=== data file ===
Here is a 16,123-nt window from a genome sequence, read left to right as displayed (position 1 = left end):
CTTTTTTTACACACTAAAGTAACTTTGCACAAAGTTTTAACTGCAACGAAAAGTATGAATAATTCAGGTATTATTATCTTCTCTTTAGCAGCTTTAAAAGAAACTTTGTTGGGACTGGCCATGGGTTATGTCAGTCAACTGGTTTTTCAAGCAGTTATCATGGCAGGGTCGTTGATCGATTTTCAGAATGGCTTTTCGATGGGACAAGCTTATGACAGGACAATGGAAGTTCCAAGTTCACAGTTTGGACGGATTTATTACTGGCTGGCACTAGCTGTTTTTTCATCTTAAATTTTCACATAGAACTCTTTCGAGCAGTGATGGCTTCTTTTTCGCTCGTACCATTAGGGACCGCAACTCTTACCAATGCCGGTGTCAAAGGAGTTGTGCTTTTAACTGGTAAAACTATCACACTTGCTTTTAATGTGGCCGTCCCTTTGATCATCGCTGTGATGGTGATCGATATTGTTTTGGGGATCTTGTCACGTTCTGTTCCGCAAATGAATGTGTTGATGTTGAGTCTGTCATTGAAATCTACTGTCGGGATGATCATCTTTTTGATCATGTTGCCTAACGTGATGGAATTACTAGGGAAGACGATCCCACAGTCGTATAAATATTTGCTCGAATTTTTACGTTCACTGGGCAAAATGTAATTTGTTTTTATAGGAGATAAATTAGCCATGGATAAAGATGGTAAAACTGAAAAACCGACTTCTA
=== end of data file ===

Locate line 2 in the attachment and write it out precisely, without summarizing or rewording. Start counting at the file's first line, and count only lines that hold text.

CTTTTTTTACACACTAAAGTAACTTTGCACAAAGTTTTAACTGCAACGAAAAGTATGAATAATTCAGGTATTATTATCTTCTCTTTAGCAGCTTTAAAAGAAACTTTGTTGGGACTGGCCATGGGTTATGTCAGTCAACTGGTTTTTCAAGCAGTTATCATGGCAGGGTCGTTGATCGATTTTCAGAATGGCTTTTCGATGGGACAAGCTTATGACAGGACAATGGAAGTTCCAAGTTCACAGTTTGGACGGATTTATTACTGGCTGGCACTAGCTGTTTTTTCATCTTAAATTTTCACATAGAACTCTTTCGAGCAGTGATGGCTTCTTTTTCGCTCGTACCATTAGGGACCGCAACTCTTACCAATGCCGGTGTCAAAGGAGTTGTGCTTTTAACTGGTAAAACTATCACACTTGCTTTTAATGTGGCCGTCCCTTTGATCATCGCTGTGATGGTGATCGATATTGTTTTGGGGATCTTGTCACGTTCTGTTCCGCAAATGAATGTGTTGATGTTGAGTCTGTCATTGAAATCTACTGTCGGGATGATCATCTTTTTGATCATGTTGCCTAACGTGATGGAATTACTAGGGAAGACGATCCCACAGTCGTATAAATATTTGCTCGAATTTTTACGTTCACTGGGCAAAATGTAATTTGTTTTTATAGGAGATAAATTAGCCATGGATAAAGATGGTAAAACTGAAAAACCGACTTCTA